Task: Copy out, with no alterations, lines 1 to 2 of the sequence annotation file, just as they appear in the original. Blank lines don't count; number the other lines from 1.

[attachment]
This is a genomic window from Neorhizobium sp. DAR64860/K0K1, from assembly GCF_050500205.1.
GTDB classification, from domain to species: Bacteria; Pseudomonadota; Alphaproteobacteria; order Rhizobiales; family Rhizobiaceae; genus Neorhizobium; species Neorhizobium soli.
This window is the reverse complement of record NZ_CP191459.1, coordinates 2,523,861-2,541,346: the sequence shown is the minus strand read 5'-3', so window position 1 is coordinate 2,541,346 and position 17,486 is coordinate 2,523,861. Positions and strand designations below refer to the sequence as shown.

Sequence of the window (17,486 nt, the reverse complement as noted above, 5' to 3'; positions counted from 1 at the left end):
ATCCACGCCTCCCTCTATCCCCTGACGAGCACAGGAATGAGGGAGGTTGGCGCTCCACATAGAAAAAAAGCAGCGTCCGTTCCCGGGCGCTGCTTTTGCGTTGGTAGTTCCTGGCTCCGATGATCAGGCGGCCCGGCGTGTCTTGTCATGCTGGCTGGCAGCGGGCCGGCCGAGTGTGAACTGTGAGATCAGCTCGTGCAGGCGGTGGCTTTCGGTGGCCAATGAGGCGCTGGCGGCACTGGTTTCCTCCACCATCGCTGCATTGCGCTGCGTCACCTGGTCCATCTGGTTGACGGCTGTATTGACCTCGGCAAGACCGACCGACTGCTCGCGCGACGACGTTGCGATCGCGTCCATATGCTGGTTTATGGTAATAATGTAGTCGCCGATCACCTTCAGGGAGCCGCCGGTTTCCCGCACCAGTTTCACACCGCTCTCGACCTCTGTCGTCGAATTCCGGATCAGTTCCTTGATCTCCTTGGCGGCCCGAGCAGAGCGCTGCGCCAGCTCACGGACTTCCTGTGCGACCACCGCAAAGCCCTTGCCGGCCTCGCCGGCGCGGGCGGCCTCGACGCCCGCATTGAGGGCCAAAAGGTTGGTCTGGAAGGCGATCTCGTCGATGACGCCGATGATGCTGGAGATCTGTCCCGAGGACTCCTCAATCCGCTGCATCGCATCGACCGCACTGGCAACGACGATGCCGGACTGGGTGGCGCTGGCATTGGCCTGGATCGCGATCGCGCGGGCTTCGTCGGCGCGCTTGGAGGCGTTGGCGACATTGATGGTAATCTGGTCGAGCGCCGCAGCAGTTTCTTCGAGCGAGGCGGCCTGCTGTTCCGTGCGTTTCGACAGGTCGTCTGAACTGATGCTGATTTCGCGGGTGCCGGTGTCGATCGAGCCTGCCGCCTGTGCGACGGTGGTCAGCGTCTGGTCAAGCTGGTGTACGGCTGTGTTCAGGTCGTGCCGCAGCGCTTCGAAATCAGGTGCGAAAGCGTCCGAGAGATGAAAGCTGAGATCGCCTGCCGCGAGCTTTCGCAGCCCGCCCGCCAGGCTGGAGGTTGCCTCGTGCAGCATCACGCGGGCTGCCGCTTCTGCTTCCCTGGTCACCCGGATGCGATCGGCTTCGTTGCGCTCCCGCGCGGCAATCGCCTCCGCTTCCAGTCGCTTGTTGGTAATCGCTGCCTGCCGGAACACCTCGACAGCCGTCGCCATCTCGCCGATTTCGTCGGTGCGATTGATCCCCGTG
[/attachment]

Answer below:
This is a genomic window from Neorhizobium sp. DAR64860/K0K1, from assembly GCF_050500205.1.
GTDB classification, from domain to species: Bacteria; Pseudomonadota; Alphaproteobacteria; order Rhizobiales; family Rhizobiaceae; genus Neorhizobium; species Neorhizobium soli.